San Mateo-Foster City School District bond proposition, Measure P (November 2013)

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A San Mateo-Foster City School District bond proposition, Measure P ballot question was on the November 5, 2013, election ballot for voters in the San Mateo-Foster School District in San Mateo County, which is in California. It was defeated.

The estimated highest average tax rate required to pay of this bond debt was $19 per $100,000 of assessed valuation.[1]

A 55 percent supermajority vote was required for approval.

Election results

Measure P
ResultVotesPercentage
Defeatedd No9,19553.5%
Yes 8,002 46.5%
These final, certified results are from the San Mateo County elections office (timed out).

Text of measure

The question on the ballot:

Measure P:

“To improve local schools and protect high quality math, science, reading and writing instruction with funding that cannot be taken by the State, shall San Mateo-Foster City Elementary School District upgrade classrooms, science labs, and libraries, relieve school overcrowding, update classroom technology for higher 21st- century academic standards, and repair, construct, or acquire equipment, classrooms, sites and facilities by issuing $130,000,000 in bonds at legal rates, with citizen oversight, no money for administrators, and all funds staying local?”[1][2]

Tax Rate Statement

Dr. Cynthia Simms, the Superintendent of the San Mateo-Foster City School District, provided a tax rate statement for Measure P:[3]

An election will be held in the San Mateo-Foster City School District (the "District") on November 5, 2013, to authorize the sale of up to $130,000,000 in bonds of the District to finance projects as described in the measure. If such bonds are authorized and sold, principal and interest on the bonds will be payable only from the proceeds of tax levies made upon the taxable property in the District. The following information is provided in compliance with Sections 9400-9404 of the Elections Code of the State of California. Such information is based upon the best estimates and projections presently available from official sources, upon experience within the District, and other demonstrable factors. Based upon the foregoing and projections of the District's assessed valuation, the following information is provided:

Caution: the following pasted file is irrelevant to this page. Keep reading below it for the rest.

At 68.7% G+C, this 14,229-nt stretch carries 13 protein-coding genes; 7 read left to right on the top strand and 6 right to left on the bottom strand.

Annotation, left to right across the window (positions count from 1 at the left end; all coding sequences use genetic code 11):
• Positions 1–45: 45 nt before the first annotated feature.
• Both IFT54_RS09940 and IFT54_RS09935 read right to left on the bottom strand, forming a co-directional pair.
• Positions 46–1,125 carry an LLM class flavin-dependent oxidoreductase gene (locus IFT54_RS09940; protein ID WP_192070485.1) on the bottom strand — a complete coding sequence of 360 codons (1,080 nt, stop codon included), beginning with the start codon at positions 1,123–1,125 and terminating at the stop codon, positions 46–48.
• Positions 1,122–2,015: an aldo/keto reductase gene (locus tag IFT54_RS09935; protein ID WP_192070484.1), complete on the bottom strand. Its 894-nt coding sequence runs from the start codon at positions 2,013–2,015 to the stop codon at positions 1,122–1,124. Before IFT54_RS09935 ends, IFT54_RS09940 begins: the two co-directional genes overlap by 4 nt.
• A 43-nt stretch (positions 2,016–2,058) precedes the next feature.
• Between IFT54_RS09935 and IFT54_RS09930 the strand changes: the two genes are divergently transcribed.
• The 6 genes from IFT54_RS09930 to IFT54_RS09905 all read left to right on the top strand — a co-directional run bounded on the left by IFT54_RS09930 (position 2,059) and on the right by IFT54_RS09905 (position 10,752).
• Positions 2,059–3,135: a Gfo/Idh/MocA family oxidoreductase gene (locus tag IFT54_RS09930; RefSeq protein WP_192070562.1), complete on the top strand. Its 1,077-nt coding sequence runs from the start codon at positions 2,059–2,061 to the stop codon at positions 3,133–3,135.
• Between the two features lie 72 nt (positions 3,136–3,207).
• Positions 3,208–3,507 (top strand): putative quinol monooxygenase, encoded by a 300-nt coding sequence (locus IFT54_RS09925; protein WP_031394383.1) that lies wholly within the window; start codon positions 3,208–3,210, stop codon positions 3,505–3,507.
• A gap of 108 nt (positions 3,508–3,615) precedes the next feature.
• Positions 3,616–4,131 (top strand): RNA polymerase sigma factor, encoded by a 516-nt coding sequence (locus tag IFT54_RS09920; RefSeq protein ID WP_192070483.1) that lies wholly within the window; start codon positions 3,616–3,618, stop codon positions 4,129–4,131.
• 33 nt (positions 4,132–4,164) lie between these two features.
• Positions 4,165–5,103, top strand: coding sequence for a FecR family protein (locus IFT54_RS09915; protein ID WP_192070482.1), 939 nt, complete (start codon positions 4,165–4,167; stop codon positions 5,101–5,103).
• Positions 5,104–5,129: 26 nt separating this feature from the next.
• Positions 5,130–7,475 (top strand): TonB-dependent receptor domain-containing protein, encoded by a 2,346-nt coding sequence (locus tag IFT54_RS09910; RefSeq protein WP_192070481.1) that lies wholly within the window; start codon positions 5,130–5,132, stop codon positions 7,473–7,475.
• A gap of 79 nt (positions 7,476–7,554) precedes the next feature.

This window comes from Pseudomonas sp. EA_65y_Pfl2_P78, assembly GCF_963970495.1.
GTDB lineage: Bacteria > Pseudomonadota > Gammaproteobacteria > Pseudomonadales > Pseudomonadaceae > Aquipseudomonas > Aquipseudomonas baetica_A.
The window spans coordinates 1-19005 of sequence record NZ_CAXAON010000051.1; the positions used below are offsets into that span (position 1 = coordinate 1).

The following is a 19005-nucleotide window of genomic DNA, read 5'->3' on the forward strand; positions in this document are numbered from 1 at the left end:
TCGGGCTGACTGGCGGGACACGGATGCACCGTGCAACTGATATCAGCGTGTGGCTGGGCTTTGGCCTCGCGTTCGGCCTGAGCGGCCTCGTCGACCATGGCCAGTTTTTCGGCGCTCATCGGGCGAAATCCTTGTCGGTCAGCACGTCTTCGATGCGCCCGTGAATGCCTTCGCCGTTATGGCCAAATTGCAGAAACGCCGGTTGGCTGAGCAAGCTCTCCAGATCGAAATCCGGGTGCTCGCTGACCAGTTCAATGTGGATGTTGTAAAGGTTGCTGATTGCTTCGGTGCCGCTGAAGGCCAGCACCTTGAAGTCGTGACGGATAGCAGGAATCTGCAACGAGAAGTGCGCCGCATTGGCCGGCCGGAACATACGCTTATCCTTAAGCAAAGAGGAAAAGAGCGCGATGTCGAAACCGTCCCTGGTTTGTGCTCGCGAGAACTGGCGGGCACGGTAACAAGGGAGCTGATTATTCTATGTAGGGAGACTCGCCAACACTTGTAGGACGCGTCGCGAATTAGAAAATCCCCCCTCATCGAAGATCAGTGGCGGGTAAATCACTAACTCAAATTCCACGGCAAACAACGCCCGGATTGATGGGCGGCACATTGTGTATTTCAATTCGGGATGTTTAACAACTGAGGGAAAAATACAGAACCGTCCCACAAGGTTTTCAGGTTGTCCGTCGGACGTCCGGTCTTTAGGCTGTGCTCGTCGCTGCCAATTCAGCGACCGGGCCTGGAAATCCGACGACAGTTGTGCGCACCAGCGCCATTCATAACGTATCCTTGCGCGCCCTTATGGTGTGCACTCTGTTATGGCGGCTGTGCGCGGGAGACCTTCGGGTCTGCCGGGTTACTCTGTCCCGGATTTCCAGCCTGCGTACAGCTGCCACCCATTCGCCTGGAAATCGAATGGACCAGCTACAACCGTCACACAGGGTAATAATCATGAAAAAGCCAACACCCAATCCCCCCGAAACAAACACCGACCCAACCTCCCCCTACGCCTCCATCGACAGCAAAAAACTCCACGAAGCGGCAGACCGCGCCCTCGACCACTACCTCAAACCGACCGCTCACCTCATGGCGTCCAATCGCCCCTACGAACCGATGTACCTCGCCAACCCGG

1. The best estimate of the tax rate which would be required to be levied to fund this bond issue during the first fiscal year after the sale of the first series of bonds, based on a projection of assessed valuations, is $19.00 per $100,000 of assessed value for fiscal year 2014-15.
2. The best estimate of the tax rate which would be required to be levied to fund this bond issue during the first fiscal year after the sale of the last series of bonds, based on a projection of assessed valuations, is $19.00 per $100,000 of assessed value for fiscal year 2021-22.
3. The best estimate of the highest tax rate which would be required to be levied to fund this bond issue, based on a projection of assessed valuations, is $19.00 per $100,000 of assessed value for fiscal year 2014-15 and the subsequent fiscal years thereafter.